SMSLib is an open source and free library for Java and Microsoft .NET. SMSLib for Java was formerly called jSMSEngine. With SMSLib, you can easily write a Java or .NET program to send and receive SMS messages from a computer via a GSM mobile phone or GSM modem without learning AT commands. If you write your SMS software in Java, you can take advantage of Java's code portability feature -- your SMS software can be executed in many different operating systems such as Microsoft Windows, Linux, Solaris and Mac OS. SMSLib supports concatenated SMS messages and flash SMS messages, but it does not support ring tones and logos.
SMSLib supports mobile phones that can work in AT mode. Most GSM mobile phones can work in AT mode these days.
Developing SMS software with SMSLib for dotNet requires Microsoft .NET Framework 2.0 SDK. For SMSLib for Java, it is recommended to use J2SE SDK 5.0, since the author of SMSLib wrote and tested SMSLib with J2SE SDK 5.0.
The SMSLib package contains a standalone SMS application called SMSServer. It uses SMSLib as its back-end library. You can use SMSServer to send/receive SMS messages without developing your own program. For example, you can prepare an XML file with the SMS messages you want to send, give the XML file to SMSServer and SMSServer will send the SMS messages out automatically.
GSMI/GSMD::Gnokii is a Perl module for Gnokii. Gnokii's readme file includes a brief description of it. Perl programmers can use this Perl module to get access to Gnokii's functions.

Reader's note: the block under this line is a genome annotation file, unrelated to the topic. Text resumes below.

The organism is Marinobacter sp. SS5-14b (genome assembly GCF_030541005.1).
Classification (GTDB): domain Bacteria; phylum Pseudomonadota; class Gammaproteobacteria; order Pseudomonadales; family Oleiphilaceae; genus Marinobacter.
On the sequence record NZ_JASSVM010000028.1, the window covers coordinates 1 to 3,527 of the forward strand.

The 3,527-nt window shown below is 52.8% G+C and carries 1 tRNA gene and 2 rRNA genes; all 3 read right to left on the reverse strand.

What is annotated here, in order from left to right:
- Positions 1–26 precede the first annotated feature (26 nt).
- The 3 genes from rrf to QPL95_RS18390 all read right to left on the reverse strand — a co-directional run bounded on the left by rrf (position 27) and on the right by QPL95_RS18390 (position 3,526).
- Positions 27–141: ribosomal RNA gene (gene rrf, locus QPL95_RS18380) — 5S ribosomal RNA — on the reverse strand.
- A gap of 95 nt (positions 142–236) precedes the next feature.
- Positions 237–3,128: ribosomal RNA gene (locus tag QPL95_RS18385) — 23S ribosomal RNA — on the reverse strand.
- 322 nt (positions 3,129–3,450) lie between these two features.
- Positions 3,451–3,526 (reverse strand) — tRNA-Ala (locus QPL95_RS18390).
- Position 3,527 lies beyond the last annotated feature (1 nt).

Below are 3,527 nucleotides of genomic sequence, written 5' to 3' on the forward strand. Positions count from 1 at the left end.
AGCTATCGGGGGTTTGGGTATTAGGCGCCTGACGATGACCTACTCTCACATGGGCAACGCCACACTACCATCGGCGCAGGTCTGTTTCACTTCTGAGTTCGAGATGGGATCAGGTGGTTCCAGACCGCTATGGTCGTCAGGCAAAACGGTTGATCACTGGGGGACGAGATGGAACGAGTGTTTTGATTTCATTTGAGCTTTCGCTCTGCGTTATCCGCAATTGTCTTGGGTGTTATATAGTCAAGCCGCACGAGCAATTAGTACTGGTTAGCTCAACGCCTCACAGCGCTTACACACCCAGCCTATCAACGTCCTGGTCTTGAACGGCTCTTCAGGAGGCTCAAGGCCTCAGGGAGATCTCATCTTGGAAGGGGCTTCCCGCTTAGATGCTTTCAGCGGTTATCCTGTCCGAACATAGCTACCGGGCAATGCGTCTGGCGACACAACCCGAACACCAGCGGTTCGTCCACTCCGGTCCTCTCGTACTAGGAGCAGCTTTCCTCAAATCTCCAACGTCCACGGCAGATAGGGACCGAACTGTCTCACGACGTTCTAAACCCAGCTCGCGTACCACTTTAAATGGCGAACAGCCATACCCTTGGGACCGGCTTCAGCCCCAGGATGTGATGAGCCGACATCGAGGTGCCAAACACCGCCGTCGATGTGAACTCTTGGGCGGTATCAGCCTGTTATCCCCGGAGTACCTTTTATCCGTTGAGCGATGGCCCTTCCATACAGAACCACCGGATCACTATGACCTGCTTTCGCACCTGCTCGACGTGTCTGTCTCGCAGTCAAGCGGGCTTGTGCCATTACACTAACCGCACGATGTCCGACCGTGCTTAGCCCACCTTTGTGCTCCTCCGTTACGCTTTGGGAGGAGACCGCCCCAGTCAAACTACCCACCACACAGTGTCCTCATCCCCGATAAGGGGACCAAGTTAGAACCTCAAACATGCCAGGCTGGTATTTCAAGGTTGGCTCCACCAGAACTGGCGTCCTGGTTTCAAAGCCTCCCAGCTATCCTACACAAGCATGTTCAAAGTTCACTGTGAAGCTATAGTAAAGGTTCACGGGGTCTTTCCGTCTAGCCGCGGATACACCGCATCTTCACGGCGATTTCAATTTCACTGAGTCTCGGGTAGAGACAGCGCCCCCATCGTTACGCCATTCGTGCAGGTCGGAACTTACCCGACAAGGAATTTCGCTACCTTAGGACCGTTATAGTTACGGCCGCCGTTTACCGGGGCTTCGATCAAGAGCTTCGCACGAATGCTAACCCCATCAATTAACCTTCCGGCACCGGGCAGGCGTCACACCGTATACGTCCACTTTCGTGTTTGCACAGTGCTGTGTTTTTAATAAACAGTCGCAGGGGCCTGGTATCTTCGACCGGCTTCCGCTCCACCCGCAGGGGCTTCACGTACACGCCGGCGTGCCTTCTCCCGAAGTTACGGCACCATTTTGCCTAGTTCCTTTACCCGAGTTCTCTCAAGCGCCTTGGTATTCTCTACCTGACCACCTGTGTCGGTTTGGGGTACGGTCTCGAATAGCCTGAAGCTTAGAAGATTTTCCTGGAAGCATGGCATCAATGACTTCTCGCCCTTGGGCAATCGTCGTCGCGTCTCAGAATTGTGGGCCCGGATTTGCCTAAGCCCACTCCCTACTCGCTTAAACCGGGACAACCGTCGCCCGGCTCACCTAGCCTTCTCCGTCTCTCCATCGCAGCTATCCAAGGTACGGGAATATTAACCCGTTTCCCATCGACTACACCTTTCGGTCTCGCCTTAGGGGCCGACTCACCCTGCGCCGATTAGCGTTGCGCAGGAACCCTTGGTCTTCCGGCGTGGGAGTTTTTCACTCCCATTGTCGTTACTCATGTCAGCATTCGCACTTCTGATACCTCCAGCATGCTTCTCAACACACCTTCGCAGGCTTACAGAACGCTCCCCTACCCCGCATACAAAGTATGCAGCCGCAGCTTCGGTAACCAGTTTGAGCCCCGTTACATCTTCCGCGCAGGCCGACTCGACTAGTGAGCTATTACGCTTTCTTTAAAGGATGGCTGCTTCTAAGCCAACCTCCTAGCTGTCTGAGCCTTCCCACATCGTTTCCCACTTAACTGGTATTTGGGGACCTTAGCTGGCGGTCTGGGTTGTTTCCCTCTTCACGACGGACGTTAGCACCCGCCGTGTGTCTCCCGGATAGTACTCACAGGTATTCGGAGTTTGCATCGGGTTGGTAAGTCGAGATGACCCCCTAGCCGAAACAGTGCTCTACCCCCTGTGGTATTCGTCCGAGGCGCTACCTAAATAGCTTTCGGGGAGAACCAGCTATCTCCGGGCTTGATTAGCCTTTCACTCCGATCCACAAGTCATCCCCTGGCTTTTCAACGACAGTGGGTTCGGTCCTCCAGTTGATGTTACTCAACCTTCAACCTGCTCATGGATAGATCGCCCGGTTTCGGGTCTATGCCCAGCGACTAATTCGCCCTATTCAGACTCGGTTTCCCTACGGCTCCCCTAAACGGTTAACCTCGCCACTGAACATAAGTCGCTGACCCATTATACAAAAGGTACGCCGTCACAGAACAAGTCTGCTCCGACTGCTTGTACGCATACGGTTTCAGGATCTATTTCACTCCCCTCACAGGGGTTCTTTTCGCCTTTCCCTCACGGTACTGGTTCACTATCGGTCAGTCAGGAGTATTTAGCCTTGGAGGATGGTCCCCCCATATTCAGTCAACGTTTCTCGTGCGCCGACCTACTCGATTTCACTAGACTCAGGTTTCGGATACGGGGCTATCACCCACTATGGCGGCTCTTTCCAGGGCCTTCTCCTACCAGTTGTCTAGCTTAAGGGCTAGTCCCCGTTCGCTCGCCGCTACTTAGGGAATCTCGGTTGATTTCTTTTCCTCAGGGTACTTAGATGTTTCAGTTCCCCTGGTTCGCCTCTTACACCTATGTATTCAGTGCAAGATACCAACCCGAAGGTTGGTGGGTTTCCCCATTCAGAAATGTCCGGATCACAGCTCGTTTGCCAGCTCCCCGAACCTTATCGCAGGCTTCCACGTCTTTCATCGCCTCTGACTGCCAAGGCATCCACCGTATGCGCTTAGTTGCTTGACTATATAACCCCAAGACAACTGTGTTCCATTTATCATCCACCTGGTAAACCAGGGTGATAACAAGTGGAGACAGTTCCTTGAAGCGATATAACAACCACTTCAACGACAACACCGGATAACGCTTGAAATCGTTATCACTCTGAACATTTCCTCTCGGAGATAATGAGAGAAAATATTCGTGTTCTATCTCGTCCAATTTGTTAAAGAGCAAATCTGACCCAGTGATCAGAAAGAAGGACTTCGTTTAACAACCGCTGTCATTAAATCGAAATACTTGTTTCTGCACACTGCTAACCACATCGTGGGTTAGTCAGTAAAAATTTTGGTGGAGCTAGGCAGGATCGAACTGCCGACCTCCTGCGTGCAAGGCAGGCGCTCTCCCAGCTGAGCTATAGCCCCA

- 1. Introduction to SMS Messaging
- 2. What Makes SMS Messaging So Successful Worldwide?
- 3. Example Applications of SMS Messaging
- 4. What is an SMS Center / SMSC?
- 5. Basic Concepts of SMS Technology
- 6. Intra-operator SMS Messages
- 7. Inter-operator SMS Messages
- 8. International SMS Messages
- 9. What is an SMS Gateway?
- 10. How to Send SMS Messages from a Computer / PC?
- 11. How to Receive SMS Messages Using a Computer / PC?
- 12. Introduction to GSM / GPRS Wireless Modems
- 13. How to Use Microsoft HyperTerminal to Send AT Commands to a Mobile Phone or GSM/GPRS Modem?
- 14. Introduction to AT Commands
- 15. General Syntax of Extended AT Commands
- 16. Result Codes of AT Commands
- 17. AT Command Operations: Test, Set, Read and Execution
- 18. Testing the Communication between the PC and GSM/GPRS Modem or Mobile Phone
- 19. Checking if the GSM/GPRS Modem or Mobile Phone Supports the Use of AT Commands to Send, Receive and Read SMS Messages
- 20. Operating Mode: SMS Text Mode and SMS PDU Mode
- 21. Setting or Reading the Service Center Address / SMSC Address (AT+CSCA)
- 22. Preferred Message Storage (AT+CPMS)
- 23. Writing SMS Messages to Memory / Message Storage (AT+CMGW)
- 24. Deleting SMS Messages from Message Storage (AT+CMGD)
- 25. Sending SMS Messages from a Computer / PC Using AT Commands (AT+CMGS, AT+CMSS)
- 26. Reading SMS Messages from a Message Storage Area Using AT Commands (AT+CMGR, AT+CMGL)
- 27. Appendix A: How to Choose an SMS Service Provider (SMS Gateway Provider, SMS Reseller, SMS Broker)?
- 28. Appendix B: Comparison Table of SMS Service Providers (SMS Gateway Providers, SMS Resellers, SMS Brokers)
- 29. Appendix C: Free Software/Tools and Libraries for Sending and Receiving SMS Messages with a Computer / PC
- 30. Appendix D: GSM 7-bit Default Alphabet Table (with Character Codes of ISO 8859 Latin 1)